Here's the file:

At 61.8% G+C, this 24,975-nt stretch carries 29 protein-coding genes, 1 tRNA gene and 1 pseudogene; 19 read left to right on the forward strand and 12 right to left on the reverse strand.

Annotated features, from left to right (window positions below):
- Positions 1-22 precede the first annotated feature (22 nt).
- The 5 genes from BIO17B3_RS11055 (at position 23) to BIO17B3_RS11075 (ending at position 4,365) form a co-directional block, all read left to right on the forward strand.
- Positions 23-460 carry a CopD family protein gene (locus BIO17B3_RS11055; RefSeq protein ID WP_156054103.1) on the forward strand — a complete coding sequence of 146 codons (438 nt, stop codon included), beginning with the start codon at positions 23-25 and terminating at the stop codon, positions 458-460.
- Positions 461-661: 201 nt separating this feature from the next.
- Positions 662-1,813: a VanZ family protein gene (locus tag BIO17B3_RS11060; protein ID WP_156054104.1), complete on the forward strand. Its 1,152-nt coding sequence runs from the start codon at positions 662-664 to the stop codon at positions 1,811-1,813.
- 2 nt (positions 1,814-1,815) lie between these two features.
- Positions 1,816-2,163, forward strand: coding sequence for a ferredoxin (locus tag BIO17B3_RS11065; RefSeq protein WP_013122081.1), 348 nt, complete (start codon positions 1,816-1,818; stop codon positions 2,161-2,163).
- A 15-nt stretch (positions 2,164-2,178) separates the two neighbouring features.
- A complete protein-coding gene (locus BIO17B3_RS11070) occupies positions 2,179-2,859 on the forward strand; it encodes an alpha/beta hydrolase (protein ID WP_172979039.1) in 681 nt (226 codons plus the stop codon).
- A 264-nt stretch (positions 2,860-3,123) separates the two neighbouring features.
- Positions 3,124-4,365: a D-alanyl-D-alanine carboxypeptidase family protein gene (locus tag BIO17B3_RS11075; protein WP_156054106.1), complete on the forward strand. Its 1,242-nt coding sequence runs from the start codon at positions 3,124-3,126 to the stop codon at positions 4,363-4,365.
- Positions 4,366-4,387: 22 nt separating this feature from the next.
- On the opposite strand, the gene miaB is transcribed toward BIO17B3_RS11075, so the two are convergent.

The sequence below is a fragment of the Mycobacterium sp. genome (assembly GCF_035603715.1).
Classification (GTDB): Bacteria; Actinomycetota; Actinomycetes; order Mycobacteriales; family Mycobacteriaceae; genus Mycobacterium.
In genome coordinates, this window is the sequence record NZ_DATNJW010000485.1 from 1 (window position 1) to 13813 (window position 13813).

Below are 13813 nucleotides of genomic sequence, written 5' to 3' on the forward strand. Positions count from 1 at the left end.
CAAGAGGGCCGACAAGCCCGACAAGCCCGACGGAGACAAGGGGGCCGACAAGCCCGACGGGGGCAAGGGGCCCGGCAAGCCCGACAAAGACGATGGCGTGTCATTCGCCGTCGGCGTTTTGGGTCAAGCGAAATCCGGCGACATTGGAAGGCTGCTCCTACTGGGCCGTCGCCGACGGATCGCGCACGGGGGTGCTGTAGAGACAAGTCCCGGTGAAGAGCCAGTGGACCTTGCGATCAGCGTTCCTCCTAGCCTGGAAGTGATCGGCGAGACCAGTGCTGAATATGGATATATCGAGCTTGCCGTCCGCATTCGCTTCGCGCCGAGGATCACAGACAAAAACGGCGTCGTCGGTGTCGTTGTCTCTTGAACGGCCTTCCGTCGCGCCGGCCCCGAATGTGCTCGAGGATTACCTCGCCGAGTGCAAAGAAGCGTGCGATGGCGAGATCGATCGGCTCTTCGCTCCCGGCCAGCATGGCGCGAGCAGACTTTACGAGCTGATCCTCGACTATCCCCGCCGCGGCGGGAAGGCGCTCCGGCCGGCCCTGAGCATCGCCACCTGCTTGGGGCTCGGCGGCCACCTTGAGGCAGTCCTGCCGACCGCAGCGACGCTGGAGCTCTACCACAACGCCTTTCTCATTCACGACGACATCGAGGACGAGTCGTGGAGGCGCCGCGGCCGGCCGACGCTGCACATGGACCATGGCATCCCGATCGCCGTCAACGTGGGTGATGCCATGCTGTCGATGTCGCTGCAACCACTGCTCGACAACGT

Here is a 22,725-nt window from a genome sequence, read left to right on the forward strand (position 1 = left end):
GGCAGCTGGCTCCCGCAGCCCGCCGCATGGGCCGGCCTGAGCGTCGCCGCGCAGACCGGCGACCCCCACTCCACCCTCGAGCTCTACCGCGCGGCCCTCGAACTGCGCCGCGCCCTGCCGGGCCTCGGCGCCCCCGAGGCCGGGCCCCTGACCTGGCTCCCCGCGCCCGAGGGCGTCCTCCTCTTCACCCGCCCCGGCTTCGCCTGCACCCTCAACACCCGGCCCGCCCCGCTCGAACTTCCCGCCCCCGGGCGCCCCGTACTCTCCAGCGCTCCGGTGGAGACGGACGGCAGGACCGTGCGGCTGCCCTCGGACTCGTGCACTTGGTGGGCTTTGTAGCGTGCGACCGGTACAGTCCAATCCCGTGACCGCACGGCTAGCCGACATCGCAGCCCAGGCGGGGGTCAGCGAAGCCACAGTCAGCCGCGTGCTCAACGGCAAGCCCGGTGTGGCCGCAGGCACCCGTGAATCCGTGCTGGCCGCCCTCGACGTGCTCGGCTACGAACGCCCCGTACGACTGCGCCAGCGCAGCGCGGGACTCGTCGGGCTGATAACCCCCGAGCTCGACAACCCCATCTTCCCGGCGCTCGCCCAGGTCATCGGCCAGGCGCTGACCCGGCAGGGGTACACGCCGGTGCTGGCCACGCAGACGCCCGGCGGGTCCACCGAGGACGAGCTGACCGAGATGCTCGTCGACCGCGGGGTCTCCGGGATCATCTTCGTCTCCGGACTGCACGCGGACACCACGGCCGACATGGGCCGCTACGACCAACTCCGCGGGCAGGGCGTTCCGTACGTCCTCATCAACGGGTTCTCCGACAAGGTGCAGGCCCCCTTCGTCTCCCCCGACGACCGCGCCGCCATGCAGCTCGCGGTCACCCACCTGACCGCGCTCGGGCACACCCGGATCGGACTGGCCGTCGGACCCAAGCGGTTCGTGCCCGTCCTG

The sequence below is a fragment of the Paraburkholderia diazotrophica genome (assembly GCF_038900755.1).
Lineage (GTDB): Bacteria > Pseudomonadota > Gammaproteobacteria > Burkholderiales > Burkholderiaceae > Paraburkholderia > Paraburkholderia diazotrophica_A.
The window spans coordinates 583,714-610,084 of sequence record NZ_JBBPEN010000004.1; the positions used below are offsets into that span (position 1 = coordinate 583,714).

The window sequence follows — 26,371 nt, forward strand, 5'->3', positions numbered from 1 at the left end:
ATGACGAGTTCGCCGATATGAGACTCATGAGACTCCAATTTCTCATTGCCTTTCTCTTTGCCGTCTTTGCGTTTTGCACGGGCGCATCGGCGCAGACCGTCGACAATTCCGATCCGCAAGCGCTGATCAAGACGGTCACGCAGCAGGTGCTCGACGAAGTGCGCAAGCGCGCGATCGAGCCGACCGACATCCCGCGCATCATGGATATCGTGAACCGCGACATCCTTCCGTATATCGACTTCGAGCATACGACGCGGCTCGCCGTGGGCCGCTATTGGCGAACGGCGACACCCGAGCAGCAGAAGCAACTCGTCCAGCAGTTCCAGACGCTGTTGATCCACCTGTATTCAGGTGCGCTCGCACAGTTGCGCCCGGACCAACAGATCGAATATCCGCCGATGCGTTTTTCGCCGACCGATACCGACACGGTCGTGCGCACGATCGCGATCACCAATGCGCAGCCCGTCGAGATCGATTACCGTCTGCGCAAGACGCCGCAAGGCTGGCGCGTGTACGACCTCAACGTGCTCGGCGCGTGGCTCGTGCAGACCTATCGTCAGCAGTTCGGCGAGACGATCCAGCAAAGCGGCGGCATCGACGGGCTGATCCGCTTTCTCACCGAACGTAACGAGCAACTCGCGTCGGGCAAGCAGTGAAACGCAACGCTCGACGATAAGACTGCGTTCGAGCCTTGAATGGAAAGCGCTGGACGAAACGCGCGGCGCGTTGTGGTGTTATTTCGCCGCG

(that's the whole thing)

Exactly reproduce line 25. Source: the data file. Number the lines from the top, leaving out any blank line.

The window spans coordinates 583,714-610,084 of sequence record NZ_JBBPEN010000004.1; the positions used below are offsets into that span (position 1 = coordinate 583,714).